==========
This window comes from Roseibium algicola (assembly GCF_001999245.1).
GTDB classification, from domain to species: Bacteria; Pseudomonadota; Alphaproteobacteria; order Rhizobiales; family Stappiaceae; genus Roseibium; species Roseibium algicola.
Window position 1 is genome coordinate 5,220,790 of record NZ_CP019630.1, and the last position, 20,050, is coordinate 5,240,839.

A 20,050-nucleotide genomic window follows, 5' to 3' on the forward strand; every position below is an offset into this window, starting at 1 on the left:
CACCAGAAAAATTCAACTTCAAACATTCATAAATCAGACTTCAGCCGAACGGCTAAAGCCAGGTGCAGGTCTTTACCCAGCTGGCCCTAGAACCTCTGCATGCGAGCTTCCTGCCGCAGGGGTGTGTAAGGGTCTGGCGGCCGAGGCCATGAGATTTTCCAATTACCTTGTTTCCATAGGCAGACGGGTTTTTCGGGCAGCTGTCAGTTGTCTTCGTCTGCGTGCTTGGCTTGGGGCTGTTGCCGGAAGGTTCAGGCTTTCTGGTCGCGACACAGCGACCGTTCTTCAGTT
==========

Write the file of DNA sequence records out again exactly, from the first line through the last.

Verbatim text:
This window comes from Roseibium algicola (assembly GCF_001999245.1).
GTDB classification, from domain to species: Bacteria; Pseudomonadota; Alphaproteobacteria; order Rhizobiales; family Stappiaceae; genus Roseibium; species Roseibium algicola.
Window position 1 is genome coordinate 5,220,790 of record NZ_CP019630.1, and the last position, 20,050, is coordinate 5,240,839.

A 20,050-nucleotide genomic window follows, 5' to 3' on the forward strand; every position below is an offset into this window, starting at 1 on the left:
CACCAGAAAAATTCAACTTCAAACATTCATAAATCAGACTTCAGCCGAACGGCTAAAGCCAGGTGCAGGTCTTTACCCAGCTGGCCCTAGAACCTCTGCATGCGAGCTTCCTGCCGCAGGGGTGTGTAAGGGTCTGGCGGCCGAGGCCATGAGATTTTCCAATTACCTTGTTTCCATAGGCAGACGGGTTTTTCGGGCAGCTGTCAGTTGTCTTCGTCTGCGTGCTTGGCTTGGGGCTGTTGCCGGAAGGTTCAGGCTTTCTGGTCGCGACACAGCGACCGTTCTTCAGTT